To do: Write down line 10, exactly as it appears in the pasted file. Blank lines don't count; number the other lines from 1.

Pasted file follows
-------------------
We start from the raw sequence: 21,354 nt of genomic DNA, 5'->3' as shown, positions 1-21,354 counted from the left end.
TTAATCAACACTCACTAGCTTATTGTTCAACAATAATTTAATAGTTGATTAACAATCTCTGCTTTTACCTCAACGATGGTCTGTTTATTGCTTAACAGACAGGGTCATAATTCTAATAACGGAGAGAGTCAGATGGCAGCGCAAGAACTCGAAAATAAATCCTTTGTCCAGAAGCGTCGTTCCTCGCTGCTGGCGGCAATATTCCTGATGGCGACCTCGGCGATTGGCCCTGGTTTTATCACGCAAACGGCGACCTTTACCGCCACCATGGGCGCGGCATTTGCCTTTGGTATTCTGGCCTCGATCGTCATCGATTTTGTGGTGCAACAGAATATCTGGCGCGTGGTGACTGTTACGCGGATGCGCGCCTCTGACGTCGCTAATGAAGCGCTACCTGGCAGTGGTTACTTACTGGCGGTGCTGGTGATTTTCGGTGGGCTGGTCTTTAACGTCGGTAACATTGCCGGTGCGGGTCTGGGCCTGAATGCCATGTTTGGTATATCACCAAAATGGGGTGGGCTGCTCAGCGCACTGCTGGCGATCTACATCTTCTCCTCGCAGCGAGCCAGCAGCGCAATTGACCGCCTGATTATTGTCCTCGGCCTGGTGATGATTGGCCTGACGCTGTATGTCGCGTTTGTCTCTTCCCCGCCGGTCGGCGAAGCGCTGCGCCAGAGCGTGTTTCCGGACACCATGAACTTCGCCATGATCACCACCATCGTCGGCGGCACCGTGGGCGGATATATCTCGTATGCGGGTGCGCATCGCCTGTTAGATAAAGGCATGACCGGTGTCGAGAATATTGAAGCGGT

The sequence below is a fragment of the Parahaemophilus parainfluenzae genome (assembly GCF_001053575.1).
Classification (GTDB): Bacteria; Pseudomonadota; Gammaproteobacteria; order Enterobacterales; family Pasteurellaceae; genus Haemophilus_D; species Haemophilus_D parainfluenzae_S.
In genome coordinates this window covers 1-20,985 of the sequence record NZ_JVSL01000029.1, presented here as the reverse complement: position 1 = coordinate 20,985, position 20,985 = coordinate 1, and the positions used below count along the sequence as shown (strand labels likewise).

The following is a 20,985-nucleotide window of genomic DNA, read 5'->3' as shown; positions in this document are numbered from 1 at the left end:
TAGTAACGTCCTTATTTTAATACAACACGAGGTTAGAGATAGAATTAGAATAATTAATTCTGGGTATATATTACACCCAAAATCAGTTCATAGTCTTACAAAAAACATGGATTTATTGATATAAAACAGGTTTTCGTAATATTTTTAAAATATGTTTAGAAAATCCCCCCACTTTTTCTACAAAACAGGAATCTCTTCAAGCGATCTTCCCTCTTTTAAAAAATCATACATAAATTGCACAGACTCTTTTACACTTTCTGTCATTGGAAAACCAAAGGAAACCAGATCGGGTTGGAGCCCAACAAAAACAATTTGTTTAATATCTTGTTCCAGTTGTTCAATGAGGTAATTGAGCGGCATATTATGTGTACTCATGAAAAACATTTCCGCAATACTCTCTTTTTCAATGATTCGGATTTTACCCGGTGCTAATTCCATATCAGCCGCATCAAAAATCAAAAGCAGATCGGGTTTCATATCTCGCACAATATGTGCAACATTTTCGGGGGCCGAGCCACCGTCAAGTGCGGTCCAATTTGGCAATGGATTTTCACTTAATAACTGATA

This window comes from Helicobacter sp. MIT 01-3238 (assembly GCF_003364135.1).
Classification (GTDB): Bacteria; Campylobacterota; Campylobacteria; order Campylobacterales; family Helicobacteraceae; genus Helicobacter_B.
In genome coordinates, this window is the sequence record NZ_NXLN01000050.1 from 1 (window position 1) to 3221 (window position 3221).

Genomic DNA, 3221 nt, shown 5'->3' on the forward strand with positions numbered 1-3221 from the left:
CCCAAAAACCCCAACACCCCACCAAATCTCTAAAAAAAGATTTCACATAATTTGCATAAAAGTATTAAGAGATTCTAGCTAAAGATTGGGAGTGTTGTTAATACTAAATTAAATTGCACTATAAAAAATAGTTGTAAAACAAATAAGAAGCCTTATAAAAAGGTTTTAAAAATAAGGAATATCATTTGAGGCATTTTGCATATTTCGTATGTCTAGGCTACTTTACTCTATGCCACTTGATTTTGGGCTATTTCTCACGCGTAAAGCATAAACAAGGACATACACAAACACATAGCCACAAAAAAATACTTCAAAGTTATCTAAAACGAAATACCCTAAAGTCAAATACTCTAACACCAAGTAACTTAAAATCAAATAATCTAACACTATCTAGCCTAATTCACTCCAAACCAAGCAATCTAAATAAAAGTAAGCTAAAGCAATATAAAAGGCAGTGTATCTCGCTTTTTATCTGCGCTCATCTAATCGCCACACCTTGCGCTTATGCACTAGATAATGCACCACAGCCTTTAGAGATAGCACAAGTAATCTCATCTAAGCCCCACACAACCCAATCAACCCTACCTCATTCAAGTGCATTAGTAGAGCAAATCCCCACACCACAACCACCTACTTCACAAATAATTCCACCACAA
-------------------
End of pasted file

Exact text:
In genome coordinates, this window is the sequence record NZ_NXLN01000050.1 from 1 (window position 1) to 3221 (window position 3221).